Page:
South Sudan

Country portrait & stations of our work

The Republic of South Sudan faces the dual challenge of dealing with the effects of more than 50 years of conflict (compounded by recurrent civil strife) and huge development needs. Formal institutions are being built from scratch and the capacity of the government is constrained.


Implemented projects
1,6 Mio.
Beneficiaries reached
1,6 Mio.
Animals treated
CAHWS trained

With the independence, thousands of South Sudanese returned to their homes with the hope and determination to re-build their country. Those hopes were put to the test ever since 2013 Yet despite initial set backs, returnees continued to exhibit hope, determination and resilience. The political fallout and the ensuing civil conflict in South Sudan in December 2013 changed the landscape completely and left behind shattered hopes of independence. Only through 2014 and 2015, concerted efforts locally and internationally saw the country embark in an all inclusive peace process. The negotiations gave way to a transitional government formation ushering new hopes to the people of South Sudan.

The violence in July 2016 turned a staggering 1.3 million citizens into refugees in addition to the 1.8 million internally displaced, pushing humanitarian needs to an all time high with a projected 5.1 million people in need of food assistance. Despite all these constraints, VSFG continued its programmatic operations in different locations across the country. The locations include the Greater Bahr el Ghazal ‘GBG’ (Lakes, Warrap and Western Bahr el Ghazal), Greater Upper Nile States ‘GUN’ (Upper Nile, Jonglei and Unity), and Pibor. 


Like most people in South Sudan, the residents of the Greater Bahr el Ghazal region have lost many livelihood assets due to recurrent conflicts and other disasters like floods and long dry spells. On the other hand, market traders continue to scale down their food supply chains. This is due to high operation costs and runaway inflation fuelled by insecurity in a region where locals have limited or no access to affordable quality farm inputs as well as modern farming technologies. This has resulted in low agriculture production, crop failure, long hunger gaps and chronic food insecurity.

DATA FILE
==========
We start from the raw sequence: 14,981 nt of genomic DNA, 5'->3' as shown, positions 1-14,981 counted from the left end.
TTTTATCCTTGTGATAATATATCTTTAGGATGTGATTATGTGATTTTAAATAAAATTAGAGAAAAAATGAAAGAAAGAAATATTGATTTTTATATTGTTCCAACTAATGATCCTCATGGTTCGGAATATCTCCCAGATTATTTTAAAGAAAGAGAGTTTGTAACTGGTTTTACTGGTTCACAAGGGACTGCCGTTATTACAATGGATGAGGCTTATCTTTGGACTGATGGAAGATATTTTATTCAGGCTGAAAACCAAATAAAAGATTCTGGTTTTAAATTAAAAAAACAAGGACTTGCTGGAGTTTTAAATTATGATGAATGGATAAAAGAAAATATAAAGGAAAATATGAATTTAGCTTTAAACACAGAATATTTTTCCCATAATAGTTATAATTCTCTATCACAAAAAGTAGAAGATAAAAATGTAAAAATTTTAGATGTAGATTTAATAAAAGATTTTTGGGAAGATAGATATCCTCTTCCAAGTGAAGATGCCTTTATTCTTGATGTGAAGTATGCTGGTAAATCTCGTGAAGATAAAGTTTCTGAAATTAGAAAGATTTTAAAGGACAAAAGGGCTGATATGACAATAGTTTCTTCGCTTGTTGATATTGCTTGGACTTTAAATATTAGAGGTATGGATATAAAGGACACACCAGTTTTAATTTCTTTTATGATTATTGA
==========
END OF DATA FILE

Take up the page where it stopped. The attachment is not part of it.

During 2016, VSFG supported local farmers (IDPS, returnees and host communities) and other actors to improve food production. One approach focused on dry season vegetable growing technologies with two goals in mind:

  • to ensure a steady supply of green leafy vegetables during the long dry seasons,
  • to facilitate good income returns to vegetable farmers as they sell the much needed commodity off-season. 

To this end, VSFG mobilized various groups of women into vegetable growing associations and equipped them with basic skills, tools and farm inputs such as spades, hoes, wheelbarrows, and watering cans. A good example is the Tit Achor Vegetables Group in Kuac North, Gogrial West. The group started with just five members, all of which were women, to work together on food security and other activities that would improve livelihoods. Top on their minds was the burning need to make income from farming and reduce dependence on their husbands for financial support in meeting basic needs. Initially when the group started it was just focused on growing staple crops like sorghum.

However, when VSF Germany saw their zeal, determination and potential we decided to further support them by giving them essential tools. We also trained them on basic crop best practices covering crops of interest such as cow peas, tomatoes and okra amongst other local vegetables.

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Whether it is during the rainy season or dry season our gardens are always safe. We are the main suppliers of vegetables in the local market. Before VSFG our yields were low because we weren’t aware of planting practices that we could use to maximize harvests.

Adena Majok, group member